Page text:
Authors: Korven, H.C. And W.A. Kehler
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Published in: CBE Journal » CBE Journal Volume 18 (1976)

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Description: Irrigation ditch maintenance studies conducted by the Research Stations at Swift Current and Regina in co-operation with the Saskatchewan Department of Agriculture and Prairie Farm Rehabilitation Act indicate certain advantages of establishing low-growing grasses in ditches that are intermittently wet and dry during the irrigation season. Grasses such as stream bank wheatgrass, Russian wild rye grass, creeping red fescue, and sheep fescue controlled weed growth without impeding water flow. Since the complete cross section of the ditch is seeded, there is no need to treat the banks separately as with sterilants for which only the inside of the ditch below the waterline is treated. Seeding ditches to grasses rather than treating with sterilants overcomes the problems of pollution and potential damage to the crop when using sterilants (Korven 1975). Seeding ditches to grasses is the lowest cost method of irrigation ditch maintenance. Assuming a relatively high seeding cost of $25 per acre (1.6 km of ditch 2.5 m wide) and a stand life of 5 yr, the annual cost would be $5 per acre. This compares to a cost of $25 for burning, $50 for mowing, and $60-$70 for chemical treatments (Korven 1975). The ditches in the study were seeded by hand, which is not practical on a field scale. To gain the advantages of seeding ditches to low-growing grasses it was necessary to develop a grass seeder for irrigation ditches. This paper described the design and performance of the seeder for irrigation ditches.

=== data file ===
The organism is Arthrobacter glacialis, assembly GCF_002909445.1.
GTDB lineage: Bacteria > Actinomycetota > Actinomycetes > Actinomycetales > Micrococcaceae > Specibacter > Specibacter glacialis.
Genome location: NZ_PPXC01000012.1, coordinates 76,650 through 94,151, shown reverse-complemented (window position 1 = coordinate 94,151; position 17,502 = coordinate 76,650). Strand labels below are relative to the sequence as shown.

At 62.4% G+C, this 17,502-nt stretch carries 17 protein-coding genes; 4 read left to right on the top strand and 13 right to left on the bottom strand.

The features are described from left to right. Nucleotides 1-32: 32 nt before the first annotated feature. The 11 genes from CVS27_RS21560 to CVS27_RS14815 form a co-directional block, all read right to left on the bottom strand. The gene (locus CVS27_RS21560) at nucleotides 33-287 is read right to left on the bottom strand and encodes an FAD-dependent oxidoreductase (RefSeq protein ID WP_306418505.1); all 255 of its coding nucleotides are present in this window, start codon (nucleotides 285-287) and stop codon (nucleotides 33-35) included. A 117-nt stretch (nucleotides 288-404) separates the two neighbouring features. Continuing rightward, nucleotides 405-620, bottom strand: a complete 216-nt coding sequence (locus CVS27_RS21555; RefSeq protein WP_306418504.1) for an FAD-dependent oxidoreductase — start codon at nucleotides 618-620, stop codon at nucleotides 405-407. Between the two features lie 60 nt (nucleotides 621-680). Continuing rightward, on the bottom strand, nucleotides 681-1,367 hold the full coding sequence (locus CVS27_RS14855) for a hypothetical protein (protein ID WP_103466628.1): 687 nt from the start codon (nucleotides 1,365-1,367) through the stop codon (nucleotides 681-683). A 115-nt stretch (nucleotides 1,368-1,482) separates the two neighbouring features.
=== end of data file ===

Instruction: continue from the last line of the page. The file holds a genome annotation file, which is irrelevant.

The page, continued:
Keywords: an irrigation ditch grass seeder
Citation: Korven, H.C. and W.A. Kehler 1976. AN IRRIGATION DITCH GRASS SEEDER. Canadian Agricultural Engineering 18(2):14-16.
Volume: 18
Issue: 2
Pages 14 - 16
Date: 1976
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Coverage: Canada
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